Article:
In the third installment in our series featuring our 2011 plenary speakers, Hammad Hammad talks about the important role of international educators in fostering agents of change.

Inspire DreamsWhen I was named a Student Diplomat by NAFSA for my reflections on my study abroad experience in Egypt in 2007, I was honored and delighted. To return only a few years later as a speaker on a panel at the annual conference is truly humbling. However, the two are directly related.

In 2007, while studying abroad in Cairo, I met up in the West Bank with a Georgetown classmate, Rod Solaimani, who was studying in Jerusalem. As a Palestinian-American, it was a unique experience to be able to go back home and show a Jewish friend around. About six or seven other students joined from Cairo and we travelled around the West Bank. Many remarked about how shocked they were to see the sky rises in Ramallah and the relative calm of life in the West Bank compared to what they imagined.

During the visit, we embarked on a visit to the Dheisheh refugee camp one evening after touring Bethlehem, and the experience would be the kernel of an NGO that Rod and I (along with another Georgetown friend, Indra Sen) would cofound: Inspire Dreams.

It was shocking to see the living conditions in the refugee camp.

Inspire DreamsThrough conversations, I began learning about the lack of opportunities available to its residents. I met with young Palestinians and discussed prospects for the future, focusing on their personal lives and stake, and was moved by their sobering assessment of the reality they face and the absence of hope in their outlook. It was at that point I began to think of ways to contribute so that they are able to have opportunities that changed my life, including the opportunity to pursue an education. I spent the following year brainstorming with classmates and leaders in the refugee camps about the idea for a camp that teaches these youth the skills and philosophies of action that would transform their dreams into reality.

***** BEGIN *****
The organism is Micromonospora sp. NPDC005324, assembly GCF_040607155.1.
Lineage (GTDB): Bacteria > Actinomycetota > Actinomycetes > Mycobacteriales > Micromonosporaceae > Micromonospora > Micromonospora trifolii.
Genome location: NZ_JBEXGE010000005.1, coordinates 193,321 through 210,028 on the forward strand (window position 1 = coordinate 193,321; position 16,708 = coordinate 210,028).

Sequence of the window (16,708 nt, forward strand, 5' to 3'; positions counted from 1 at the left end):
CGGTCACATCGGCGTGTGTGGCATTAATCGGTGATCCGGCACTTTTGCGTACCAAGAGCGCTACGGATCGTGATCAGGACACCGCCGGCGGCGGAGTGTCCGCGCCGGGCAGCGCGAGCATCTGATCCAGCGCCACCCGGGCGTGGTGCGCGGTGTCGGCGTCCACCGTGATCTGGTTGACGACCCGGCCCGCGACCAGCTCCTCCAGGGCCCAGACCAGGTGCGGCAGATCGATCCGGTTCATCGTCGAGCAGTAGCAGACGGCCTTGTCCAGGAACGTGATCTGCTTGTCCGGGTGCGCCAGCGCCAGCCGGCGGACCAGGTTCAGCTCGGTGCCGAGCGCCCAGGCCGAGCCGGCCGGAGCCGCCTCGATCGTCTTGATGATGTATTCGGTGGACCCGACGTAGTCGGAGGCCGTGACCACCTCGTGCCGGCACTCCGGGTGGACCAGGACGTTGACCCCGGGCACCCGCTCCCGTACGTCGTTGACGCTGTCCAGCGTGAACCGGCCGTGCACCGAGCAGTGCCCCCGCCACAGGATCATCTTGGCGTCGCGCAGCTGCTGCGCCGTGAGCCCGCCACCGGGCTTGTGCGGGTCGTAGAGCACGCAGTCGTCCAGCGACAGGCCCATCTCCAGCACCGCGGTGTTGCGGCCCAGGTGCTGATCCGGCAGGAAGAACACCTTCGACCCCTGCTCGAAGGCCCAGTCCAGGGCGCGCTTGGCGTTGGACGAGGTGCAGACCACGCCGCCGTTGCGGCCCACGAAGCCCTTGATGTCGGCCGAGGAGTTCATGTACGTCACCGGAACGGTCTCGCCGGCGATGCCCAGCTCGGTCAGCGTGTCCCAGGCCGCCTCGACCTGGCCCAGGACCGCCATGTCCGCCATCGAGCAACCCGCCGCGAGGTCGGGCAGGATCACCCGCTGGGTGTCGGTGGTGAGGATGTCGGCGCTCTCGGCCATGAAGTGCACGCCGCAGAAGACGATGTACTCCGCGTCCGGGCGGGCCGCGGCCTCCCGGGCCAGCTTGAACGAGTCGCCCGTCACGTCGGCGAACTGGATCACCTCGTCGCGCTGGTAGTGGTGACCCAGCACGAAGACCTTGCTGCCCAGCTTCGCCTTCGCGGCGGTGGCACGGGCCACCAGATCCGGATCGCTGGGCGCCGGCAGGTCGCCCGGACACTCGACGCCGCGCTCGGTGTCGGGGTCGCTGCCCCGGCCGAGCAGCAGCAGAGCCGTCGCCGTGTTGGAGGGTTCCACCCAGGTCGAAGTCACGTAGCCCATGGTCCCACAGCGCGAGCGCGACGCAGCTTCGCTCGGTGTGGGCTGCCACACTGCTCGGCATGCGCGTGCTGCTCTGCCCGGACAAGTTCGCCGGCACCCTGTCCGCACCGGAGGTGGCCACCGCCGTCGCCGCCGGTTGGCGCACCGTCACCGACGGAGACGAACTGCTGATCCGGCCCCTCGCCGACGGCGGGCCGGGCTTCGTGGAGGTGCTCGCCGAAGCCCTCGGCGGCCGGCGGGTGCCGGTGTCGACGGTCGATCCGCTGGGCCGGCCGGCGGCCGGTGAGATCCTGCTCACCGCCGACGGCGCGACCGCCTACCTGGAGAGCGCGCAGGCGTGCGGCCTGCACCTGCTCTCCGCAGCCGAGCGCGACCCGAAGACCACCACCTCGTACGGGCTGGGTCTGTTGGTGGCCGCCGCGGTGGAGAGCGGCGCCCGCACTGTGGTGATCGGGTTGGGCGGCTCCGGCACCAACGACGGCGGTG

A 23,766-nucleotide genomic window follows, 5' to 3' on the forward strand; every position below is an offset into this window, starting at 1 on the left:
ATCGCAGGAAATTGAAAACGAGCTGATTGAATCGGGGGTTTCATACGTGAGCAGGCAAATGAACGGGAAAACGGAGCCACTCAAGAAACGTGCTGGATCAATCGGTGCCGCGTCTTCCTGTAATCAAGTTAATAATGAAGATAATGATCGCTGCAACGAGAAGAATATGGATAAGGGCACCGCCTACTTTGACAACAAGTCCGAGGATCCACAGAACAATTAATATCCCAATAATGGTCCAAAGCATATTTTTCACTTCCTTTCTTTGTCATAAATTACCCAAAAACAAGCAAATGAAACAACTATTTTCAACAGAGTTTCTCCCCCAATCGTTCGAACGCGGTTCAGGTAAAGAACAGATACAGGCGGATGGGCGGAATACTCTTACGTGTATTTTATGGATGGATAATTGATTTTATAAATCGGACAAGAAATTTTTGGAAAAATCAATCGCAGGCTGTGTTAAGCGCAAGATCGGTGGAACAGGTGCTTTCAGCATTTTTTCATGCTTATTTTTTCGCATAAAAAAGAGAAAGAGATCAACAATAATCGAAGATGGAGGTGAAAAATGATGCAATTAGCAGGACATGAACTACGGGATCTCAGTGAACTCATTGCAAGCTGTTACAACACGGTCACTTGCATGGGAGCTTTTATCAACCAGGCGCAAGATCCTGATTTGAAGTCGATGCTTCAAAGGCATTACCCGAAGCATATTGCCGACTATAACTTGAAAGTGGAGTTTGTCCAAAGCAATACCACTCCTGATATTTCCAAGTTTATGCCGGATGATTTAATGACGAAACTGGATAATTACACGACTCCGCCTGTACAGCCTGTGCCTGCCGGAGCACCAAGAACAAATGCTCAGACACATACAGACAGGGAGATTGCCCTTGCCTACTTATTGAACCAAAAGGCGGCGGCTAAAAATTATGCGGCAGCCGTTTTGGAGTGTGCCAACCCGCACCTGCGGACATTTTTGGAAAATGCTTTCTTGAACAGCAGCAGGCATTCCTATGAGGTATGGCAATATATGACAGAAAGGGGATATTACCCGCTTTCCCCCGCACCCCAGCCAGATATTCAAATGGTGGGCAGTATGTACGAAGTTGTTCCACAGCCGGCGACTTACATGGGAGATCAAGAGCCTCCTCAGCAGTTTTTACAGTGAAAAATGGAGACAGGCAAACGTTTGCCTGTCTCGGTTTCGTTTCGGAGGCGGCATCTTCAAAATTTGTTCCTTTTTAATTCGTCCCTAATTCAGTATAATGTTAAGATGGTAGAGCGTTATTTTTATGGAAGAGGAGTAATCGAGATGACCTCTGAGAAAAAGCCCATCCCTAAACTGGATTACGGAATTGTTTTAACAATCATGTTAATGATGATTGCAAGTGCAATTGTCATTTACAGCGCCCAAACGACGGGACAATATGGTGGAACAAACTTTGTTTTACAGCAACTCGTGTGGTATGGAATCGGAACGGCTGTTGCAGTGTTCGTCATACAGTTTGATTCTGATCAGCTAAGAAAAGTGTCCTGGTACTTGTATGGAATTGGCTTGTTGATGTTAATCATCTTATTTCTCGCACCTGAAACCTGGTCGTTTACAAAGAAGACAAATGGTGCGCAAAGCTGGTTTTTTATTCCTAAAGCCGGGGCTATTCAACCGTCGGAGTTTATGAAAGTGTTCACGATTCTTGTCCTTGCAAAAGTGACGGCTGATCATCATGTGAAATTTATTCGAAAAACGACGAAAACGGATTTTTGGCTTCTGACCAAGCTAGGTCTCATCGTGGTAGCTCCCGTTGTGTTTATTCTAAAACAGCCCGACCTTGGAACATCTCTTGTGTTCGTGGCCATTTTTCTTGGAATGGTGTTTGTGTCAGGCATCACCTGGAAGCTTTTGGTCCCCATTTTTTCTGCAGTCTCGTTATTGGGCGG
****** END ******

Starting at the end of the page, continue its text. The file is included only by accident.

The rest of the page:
The ideas and entrepreneurial spirit are ever present in Palestinian youth, but often suffocated by the realities on the ground.

Inspire Dreams was born to fill the gap. We seek to promote not only alternative means of self-expression within the youth we work with, but also a sense of agency over their lives, to allow them to see college as an opportunity to improve their lives. Palestinian refugees represent the largest refugee community in the world, and youth make up 55 percent of Palestinian refugees. Inspire Dreams hopes to become an incubator for change, providing these young people with the resources to gain agency over their future and become catalysts for societal development.

I look forward to speaking on the social entrepreneurship panel to tell more of Inspire Dreams journey and the importance that international education has played in the process. A large part of the work that international educators do exposes students like me to the world, and enables us to do the work we do. Thank you. And see you in Vancouver.

Hammad Hammad is president and cofounder of Inspire Dreams. He will be speaking on our plenary panel on international social entrepreneurship on Wednesday, June 1, at 10:45 a.m. in the ballroom at the Vancouver Convention Centre West.